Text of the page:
Organized Panel Session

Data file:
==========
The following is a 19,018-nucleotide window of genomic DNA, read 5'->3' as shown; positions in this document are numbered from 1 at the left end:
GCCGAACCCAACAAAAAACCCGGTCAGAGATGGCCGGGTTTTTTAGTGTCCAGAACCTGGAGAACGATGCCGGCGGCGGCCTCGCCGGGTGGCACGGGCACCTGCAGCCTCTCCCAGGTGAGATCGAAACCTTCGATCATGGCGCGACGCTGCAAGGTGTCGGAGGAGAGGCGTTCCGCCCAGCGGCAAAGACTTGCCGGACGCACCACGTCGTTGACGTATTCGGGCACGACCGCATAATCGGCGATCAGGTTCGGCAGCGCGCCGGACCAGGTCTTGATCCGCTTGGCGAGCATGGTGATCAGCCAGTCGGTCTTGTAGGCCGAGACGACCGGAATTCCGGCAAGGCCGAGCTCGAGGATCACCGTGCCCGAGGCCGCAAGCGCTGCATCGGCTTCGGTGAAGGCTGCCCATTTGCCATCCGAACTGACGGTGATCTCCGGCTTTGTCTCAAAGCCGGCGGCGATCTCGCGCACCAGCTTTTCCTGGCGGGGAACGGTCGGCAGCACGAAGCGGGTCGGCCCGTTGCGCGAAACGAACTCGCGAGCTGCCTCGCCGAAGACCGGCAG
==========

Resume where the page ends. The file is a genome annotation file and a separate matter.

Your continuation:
South Korea’s #MeToo movement has proven to be one of the most vibrant and consequential social movements of its kind in the world. In Korea, feminist #MeToo activism has given rise to the mobilization of mass demonstrations and collective demands for reform in law and lived practice, yielding recent legal breakthroughs and policy revisions regarding sexual harassment and gender-based violence. Such rapid developments there have been all the more striking given the pervasiveness of long-entrenched patriarchal structures and attitudes. Panelists in this session will explore Korea’s #MeToo movement as a groundbreaking phenomenon in the context of Korean sexual politics while offering transnational perspectives on the gains that such activism has already yielded toward advancing gender equality. Mikyoung Lee, a prominent #MeToo activist based in Seoul, will speak about the movement to assist and support survivors of sexual violence. She serves as director of the Korea Sexual Violence Relief Center, which first opened in 1991 and has helped to transform the environment for survivors in Korea. Political scientists Linda Hasunuma and Ki-young Shin will consider how the impact of the #MeToo movement differs between Korea and Japan, theorizing why and how efforts to prosecute and seek justice for women in such cases have been more fruitful in South Korea. Anthropologist Hyun Mee Kim will address the question of why Korea’s #MeToo movement spread so prodigiously since 2017, stressing how “everyday feminism” is transforming the meaning of democracy through the development of the dynamic tensions between the private and the public.